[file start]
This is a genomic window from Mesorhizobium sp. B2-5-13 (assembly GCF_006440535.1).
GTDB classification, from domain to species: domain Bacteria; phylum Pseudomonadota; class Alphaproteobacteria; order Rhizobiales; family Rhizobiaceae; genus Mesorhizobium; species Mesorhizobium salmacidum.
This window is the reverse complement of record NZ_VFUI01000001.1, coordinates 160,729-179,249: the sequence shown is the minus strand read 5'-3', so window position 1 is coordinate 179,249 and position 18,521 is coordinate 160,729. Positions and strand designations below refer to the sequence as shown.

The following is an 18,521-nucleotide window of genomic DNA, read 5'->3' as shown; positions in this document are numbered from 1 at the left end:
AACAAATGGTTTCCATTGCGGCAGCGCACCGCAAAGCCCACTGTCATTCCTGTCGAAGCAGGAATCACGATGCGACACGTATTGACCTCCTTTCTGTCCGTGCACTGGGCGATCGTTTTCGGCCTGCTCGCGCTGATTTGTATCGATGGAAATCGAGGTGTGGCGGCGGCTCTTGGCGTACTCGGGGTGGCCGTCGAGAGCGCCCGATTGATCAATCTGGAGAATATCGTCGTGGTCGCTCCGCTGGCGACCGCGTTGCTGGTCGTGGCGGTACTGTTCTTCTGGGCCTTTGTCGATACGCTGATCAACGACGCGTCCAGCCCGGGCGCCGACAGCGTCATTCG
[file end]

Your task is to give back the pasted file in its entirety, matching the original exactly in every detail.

This is a genomic window from Mesorhizobium sp. B2-5-13 (assembly GCF_006440535.1).
GTDB classification, from domain to species: domain Bacteria; phylum Pseudomonadota; class Alphaproteobacteria; order Rhizobiales; family Rhizobiaceae; genus Mesorhizobium; species Mesorhizobium salmacidum.
This window is the reverse complement of record NZ_VFUI01000001.1, coordinates 160,729-179,249: the sequence shown is the minus strand read 5'-3', so window position 1 is coordinate 179,249 and position 18,521 is coordinate 160,729. Positions and strand designations below refer to the sequence as shown.

The following is an 18,521-nucleotide window of genomic DNA, read 5'->3' as shown; positions in this document are numbered from 1 at the left end:
AACAAATGGTTTCCATTGCGGCAGCGCACCGCAAAGCCCACTGTCATTCCTGTCGAAGCAGGAATCACGATGCGACACGTATTGACCTCCTTTCTGTCCGTGCACTGGGCGATCGTTTTCGGCCTGCTCGCGCTGATTTGTATCGATGGAAATCGAGGTGTGGCGGCGGCTCTTGGCGTACTCGGGGTGGCCGTCGAGAGCGCCCGATTGATCAATCTGGAGAATATCGTCGTGGTCGCTCCGCTGGCGACCGCGTTGCTGGTCGTGGCGGTACTGTTCTTCTGGGCCTTTGTCGATACGCTGATCAACGACGCGTCCAGCCCGGGCGCCGACAGCGTCATTCG